R.A.W. - REALMS OF ANCIENT WAR REVIEW
Classic dungeon crawling action.
Posted by PlayDevil.com Staff on Dec 3, 2012 14:43 (Dec 3, 2012 14:43)
Written by: Alex
An Elysian Tail:
Wizarbox’s Realms of Ancient War (R.A.W.) takes inspiration from some of gaming’s most hallowed titles. With a visual style reminiscent of Baldur’s Gate, and gameplay lifted straight from Diablo (if Diablo were played with a controller), it certainly presents itself well, but can it capture the magic of its forefathers?
All imparted in a visual comic style R.A.W’s story tells of an ancient land, once peaceful, now ravaged by a war no one can remember the reasons for. In trying to bring peace to the land four kings meet at the Temple of Heroes. Soon after the meeting 3 of the kings return to their lands, weak and unable to talk, while the King of the North simply vanishes. Now 3 brave heroes seem to have their fates interlocked with these events, a warrior, a wizard and a rouge. They will uncover the mystery of what happened to the four kings, and fight to stop the Hordes of Nothingness.
It doesn’t win any prizes for original (or even well written) story, but it does manage to provide an excuse for pretty much everyone in the world to want to kill you, which is all you need for this classic loot-um-up.
The first skill to learn in R.A.W, as with all such games, is managing the huge groups of attacking enemies. Depending on which class you pick, and if you intend to play co-op, how this works will vary. From the ranged attacks of the wizard (requiring enemies be kept at significantly more than arms length) to the close combat warrior (who likes to smell his opponents BO), the classes are predictable, but their traditional roles at least make picking a starting character easy.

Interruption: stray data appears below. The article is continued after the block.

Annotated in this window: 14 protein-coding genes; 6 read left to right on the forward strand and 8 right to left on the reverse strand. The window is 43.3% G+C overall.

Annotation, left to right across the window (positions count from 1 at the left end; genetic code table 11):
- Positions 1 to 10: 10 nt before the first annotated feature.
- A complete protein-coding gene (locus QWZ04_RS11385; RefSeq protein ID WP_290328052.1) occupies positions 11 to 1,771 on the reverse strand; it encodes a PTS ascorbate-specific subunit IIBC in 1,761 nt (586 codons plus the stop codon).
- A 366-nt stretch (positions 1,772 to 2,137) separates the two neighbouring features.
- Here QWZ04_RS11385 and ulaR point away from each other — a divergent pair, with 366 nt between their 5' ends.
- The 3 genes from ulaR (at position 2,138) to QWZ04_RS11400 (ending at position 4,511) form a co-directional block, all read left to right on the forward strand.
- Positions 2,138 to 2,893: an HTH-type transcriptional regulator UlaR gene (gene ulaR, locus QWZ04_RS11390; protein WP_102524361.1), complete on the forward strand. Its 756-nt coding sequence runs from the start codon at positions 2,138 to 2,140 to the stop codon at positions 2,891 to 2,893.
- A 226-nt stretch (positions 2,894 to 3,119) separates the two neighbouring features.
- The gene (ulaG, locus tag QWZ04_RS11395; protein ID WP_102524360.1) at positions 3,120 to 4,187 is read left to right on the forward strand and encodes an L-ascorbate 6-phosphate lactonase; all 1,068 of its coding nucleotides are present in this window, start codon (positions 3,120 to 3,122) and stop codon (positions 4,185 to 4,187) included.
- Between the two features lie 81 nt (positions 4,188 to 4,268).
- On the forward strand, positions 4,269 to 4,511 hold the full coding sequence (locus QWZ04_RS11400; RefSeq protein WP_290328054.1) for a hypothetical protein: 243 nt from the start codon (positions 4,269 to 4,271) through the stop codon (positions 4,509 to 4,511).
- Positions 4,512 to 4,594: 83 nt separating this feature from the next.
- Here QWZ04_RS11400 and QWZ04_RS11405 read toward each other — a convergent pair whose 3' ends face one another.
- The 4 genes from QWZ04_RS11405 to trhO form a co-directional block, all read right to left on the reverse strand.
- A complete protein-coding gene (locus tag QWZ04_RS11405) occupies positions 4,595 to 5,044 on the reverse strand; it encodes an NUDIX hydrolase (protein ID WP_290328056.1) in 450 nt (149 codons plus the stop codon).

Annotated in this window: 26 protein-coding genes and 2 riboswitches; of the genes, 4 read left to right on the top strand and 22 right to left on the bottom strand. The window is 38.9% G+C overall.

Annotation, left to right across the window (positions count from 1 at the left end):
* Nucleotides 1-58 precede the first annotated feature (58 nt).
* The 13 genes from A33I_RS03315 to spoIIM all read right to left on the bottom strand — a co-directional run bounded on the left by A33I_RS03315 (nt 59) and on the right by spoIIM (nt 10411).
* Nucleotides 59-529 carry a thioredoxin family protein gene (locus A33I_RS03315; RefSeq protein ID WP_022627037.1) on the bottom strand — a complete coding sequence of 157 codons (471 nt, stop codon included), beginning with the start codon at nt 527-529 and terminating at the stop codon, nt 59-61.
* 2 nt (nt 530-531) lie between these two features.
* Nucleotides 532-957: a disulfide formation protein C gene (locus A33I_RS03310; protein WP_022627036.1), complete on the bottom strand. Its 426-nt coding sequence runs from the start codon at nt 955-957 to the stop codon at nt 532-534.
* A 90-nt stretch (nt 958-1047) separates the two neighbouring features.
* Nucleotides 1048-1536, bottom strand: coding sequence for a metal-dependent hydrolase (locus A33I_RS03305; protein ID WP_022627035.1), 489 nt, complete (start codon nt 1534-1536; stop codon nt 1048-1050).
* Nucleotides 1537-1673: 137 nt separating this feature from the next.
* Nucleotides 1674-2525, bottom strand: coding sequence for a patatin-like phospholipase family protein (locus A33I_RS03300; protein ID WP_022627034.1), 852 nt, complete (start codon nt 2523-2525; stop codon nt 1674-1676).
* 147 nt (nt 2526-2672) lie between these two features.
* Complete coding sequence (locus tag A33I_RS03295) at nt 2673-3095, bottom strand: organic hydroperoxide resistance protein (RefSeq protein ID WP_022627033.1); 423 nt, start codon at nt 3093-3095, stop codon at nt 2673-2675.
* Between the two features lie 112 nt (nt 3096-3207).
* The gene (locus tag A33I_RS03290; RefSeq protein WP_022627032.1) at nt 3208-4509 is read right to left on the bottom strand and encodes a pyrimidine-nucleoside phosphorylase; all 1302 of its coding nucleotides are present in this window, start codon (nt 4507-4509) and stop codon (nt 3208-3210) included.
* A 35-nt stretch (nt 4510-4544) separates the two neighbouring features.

Personally I went with the rouge as, knowing I would mostly be playing offline having a mix of ranged and close combat seemed the best way to go.
Somewhat unexpectedly, R.A.W binds its attacks to the face buttons rather than the right stick, meaning attacks must be made in the same direction as movement. This prevents my usual tactic of leading opponents around the map while firing back at them. The result is a need to put distance between player and attacker, before turning to fight. It works well, but felt unnatural to me at first thanks to the dominance of twin stick games on XBLA titles.
Along side this run-and-turn technique is R.A.W’s generous auto-aim for ranged weapons. This quickly proves a necessity given the scale of the world making precise targeting a challenge. However, like the lack of twin stick controls, it can prove frustrating at points, in this case because with no actual lock-on exact aim is still needed to selects between targets.
One interesting twist on the R.A.W’s classic gameplay formula is the ability to possess some enemies. This offers very little mechanical difference to the game (working much like a turret sequence in CoD) but does mix up the looting action by allowing players to leap into larger enemies to fight.
The gameplay of R.A.W. sometimes teeters on fantastic (at least for me in my Diablo-less world). Unfortunately every time it reaches its greatest heights it is pulled back by its higher-level systems. Levelling happens relatively quickly (and indeed seems to speed up as the action progresses) and the powers on offer can mix up the gameplay. Up to four moves can be mapped at anyone time, from an eventual selection of around 12, and it is possible to swap on the fly between two load-outs. The problem is most of the time the standard attacks are all that is needed to control the enemy mobs, meaning there is no need to ever develop beyond the basics.
The loot also consistently falls a little short, seemingly lacking value. Enemies drop it constantly (why does a spider need cash?) and it is certainly fun to comb through it, but none of the items found ever compare to those bought at vendors. This leads to selling EVERTHING just to have enough cash for next merchant, as nothing else you encounter comes close. Basically the loot’s fine (if limited in name and appearance), but finding it was never exciting because it never improved on the items I already had.